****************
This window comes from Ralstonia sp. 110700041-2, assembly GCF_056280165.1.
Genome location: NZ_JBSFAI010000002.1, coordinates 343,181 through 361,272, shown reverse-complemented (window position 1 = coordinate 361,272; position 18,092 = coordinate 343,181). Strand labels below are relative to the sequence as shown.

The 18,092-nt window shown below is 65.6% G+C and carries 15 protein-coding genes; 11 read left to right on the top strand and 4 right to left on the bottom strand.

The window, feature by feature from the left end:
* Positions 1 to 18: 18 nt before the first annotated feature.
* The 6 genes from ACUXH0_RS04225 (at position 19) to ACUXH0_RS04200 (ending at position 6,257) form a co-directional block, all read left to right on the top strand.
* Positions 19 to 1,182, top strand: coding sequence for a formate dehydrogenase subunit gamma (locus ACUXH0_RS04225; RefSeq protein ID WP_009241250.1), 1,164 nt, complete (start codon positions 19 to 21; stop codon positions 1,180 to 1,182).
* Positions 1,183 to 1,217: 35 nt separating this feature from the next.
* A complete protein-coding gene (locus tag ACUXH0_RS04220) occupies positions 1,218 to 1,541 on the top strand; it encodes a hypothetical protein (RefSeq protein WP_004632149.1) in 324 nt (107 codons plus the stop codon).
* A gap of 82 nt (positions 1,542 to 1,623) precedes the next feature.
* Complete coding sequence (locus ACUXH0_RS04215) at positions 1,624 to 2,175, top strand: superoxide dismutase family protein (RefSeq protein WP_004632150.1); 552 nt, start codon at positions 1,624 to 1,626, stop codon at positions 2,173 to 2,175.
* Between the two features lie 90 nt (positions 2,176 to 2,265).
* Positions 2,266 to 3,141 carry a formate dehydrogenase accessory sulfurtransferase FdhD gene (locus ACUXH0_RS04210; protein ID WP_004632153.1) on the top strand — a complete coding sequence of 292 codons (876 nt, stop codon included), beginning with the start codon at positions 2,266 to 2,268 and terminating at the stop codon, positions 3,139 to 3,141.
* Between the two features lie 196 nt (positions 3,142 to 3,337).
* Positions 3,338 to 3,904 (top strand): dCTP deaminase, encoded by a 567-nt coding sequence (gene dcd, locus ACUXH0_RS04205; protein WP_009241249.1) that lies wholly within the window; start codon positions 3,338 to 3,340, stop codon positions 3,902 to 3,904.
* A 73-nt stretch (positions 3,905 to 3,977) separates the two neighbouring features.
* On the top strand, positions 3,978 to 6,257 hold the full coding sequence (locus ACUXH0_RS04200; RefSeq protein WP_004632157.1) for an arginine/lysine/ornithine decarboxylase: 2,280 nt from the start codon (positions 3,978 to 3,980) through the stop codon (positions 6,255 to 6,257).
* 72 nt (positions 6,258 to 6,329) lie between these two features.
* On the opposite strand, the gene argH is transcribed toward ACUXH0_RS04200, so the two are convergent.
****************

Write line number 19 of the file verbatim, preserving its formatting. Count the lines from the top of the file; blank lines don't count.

* On the opposite strand, the gene argH is transcribed toward ACUXH0_RS04200, so the two are convergent.